At Risk: Natural Hazards, People's Vulnerability, and Disasters

By Ben Wisner; Piers Blaikie et al. | Go to book overview

4

FAMINE AND NATURAL HAZARDS

Introduction

Of all disasters, famine is perhaps the most damaging. There have been more references to its occurrence historically than any other type of disaster, and throughout history the state has been involved with famine far more closely than with earthquake, flood, tsunami, storm surges and other types of disaster. 1 Generally the number of people affected has been far greater in famines, and its social and political impact on the affairs of state and rulers has been more profound. Also, behind each case of excess mortality from famine there lies a much wider net of destitution, displacement and impoverishment that may endure for many years after the acute symptoms of famine have subsided.

The worst recorded earthquake disaster caused the deaths of about 240,000 people in 1976 at Tangshan (China), but in the twentieth century alone it is dwarfed by famines that have frequently caused the deaths of more than a million people. For example, 1.5 million perished in the famine of 1974 in Bangladesh, and between 900,000 and 2.4 million in North Korea between 1995 and 1999 (Noland et al. 1999). In the Chinese 'Great Leap Forward' famine of 1958-1961, the death toll is estimated at between 14 and 26 million (Kane 1988), or between 30 and 33 million (Becker 1996), and possibly as high as 40 million (Article 19 1990:18). In some cases, mortality statistics are unreliable, and the cause of death is disputed (e.g. between bubonic plague and starvation in Europe in the 1340s, and between deaths due to fighting or the slaughter of civilians, and the famine associated with war, e.g. Biafra 1968-1970). However, the scale of mortality dwarfs that of all other disasters. No other type of disaster has caused as many deaths as famine (in the order of 70 million deaths in the twentieth century: Devereux 2000), although it is not surprising that estimates vary greatly.

Today, famines still occur, although the affected regions are substantially different to those of the past. Famine is now unlikely in south, east and south-east Asia (the exceptions being North Korea from the mid-1990s up to the time of writing in early 2003, and Cambodia in the 1970s), but are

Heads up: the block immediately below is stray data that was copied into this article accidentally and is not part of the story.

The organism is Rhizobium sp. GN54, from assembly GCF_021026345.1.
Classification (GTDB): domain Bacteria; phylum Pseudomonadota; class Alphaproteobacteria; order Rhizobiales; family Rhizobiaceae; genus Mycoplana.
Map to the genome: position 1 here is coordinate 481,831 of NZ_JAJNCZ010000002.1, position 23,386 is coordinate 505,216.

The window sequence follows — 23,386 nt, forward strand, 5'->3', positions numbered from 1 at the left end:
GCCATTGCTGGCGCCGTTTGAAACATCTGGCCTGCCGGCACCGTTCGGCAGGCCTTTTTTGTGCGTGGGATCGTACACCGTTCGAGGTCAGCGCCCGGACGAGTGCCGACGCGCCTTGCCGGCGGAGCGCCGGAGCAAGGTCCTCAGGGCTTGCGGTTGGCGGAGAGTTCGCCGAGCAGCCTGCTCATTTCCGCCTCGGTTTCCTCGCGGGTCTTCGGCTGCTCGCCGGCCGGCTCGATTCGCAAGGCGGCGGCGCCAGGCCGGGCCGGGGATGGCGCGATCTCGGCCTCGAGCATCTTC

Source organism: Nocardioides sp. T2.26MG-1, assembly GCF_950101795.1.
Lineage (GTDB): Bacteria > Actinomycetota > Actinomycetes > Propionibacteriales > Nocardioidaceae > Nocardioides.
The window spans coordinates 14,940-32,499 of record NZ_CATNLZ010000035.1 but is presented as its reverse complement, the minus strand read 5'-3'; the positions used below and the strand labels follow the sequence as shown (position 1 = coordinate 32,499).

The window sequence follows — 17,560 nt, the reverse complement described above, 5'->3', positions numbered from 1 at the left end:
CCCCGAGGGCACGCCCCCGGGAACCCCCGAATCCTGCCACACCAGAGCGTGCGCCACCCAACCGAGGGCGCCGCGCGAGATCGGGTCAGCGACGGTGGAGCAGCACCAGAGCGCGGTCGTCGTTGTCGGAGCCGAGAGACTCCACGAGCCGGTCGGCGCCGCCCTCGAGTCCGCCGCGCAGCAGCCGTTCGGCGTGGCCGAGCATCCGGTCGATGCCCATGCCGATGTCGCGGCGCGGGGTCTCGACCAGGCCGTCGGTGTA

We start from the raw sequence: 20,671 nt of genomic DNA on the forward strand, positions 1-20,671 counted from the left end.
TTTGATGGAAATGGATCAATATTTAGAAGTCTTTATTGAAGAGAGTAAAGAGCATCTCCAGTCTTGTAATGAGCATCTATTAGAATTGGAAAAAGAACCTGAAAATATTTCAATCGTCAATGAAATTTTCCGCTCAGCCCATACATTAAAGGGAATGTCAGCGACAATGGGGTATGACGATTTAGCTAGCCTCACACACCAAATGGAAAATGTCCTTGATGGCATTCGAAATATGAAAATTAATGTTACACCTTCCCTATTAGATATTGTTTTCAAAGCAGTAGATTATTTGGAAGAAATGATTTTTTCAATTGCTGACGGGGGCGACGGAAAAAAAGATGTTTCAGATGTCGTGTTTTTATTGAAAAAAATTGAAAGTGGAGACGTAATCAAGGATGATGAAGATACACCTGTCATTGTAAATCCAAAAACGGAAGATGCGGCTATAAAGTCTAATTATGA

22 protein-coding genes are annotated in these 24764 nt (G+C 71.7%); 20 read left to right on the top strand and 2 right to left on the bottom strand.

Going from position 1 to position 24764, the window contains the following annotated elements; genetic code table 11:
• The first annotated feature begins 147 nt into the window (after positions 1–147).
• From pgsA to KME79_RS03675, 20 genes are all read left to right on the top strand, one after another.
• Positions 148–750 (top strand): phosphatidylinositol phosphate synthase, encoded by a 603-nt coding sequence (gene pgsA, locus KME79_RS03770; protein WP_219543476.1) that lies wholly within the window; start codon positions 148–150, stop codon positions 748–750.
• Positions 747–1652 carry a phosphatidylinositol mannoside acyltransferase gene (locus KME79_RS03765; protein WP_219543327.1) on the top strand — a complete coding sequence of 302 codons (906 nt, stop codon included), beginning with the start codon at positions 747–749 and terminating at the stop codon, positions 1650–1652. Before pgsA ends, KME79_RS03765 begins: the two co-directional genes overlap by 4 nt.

-127-

Notes for this page

Add a new note
If you are trying to select text to create highlights or citations, remember that you must now click or tap on the first word, and then click or tap on the last word.
One moment ...
Default project is now your active project.
Project items

Items saved from this book

This book has been saved
Highlights (0)
Some of your highlights are legacy items.

Highlights saved before July 30, 2012 will not be displayed on their respective source pages.

You can easily re-create the highlights by opening the book page or article, selecting the text, and clicking “Highlight.”

Citations (0)
Some of your citations are legacy items.

Any citation created before July 30, 2012 will labeled as a “Cited page.” New citations will be saved as cited passages, pages or articles.

We also added the ability to view new citations from your projects or the book or article where you created them.

Notes (0)
Bookmarks (0)

You have no saved items from this book

Project items include:
  • Saved book/article
  • Highlights
  • Quotes/citations
  • Notes
  • Bookmarks
Notes
Cite this page

Cited page

Style
Citations are available only to our active members.
Sign up now to cite pages or passages in MLA, APA and Chicago citation styles.

(Einhorn, 1992, p. 25)

(Einhorn 25)

1

1. Lois J. Einhorn, Abraham Lincoln, the Orator: Penetrating the Lincoln Legend (Westport, CT: Greenwood Press, 1992), 25, http://www.questia.com/read/27419298.

Cited page

Bookmark this page
At Risk: Natural Hazards, People's Vulnerability, and Disasters
Table of contents

Table of contents

  • Title Page iii
  • Contents v
  • Illustrations ix
  • Preface to the 2004 Edition xiv
  • Preface to the 1994 Edition xvi
  • Abbreviations and Acronyms xviii
  • Part I - Framework and Theory 1
  • 1 - The Challenge of Disasters and Our Approach 3
  • 2 - The Disaster Pressure and Release Model 49
  • 3 - Access to Resources and Coping in Adversity 87
  • Part II - Vulnerability and Hazard Types 125
  • 4 - Famine and Natural Hazards 127
  • 5 - Biological Hazards 167
  • 6 - Floods 201
  • 7 - Coastal Storms 243
  • 8 - Earthquakes and Volcanoes 274
  • Part III - Towards a Safer Environment 319
  • 9 - Towards a Safer Environment 321
  • Bibliography 377
  • Index 447
Settings

Settings

Typeface
Text size Smaller Larger Reset View mode
Search within

Search within this book

Look up

Look up a word

  • Dictionary
  • Thesaurus
Please submit a word or phrase above.
Print this page

Print this page

Why can't I print more than one page at a time?

Full screen
/ 472

matching results for page

Cited passage

Style
Citations are available only to our active members.
Sign up now to cite pages or passages in MLA, APA and Chicago citation styles.

"Portraying himself as an honest, ordinary person helped Lincoln identify with his audiences." (Einhorn, 1992, p. 25).

"Portraying himself as an honest, ordinary person helped Lincoln identify with his audiences." (Einhorn 25)

"Portraying himself as an honest, ordinary person helped Lincoln identify with his audiences."1

1. Lois J. Einhorn, Abraham Lincoln, the Orator: Penetrating the Lincoln Legend (Westport, CT: Greenwood Press, 1992), 25, http://www.questia.com/read/27419298.

Cited passage

Thanks for trying Questia!

Please continue trying out our research tools, but please note, full functionality is available only to our active members.

Your work will be lost once you leave this Web page.

For full access in an ad-free environment, sign up now for a FREE, 1-day trial.

Already a member? Log in now.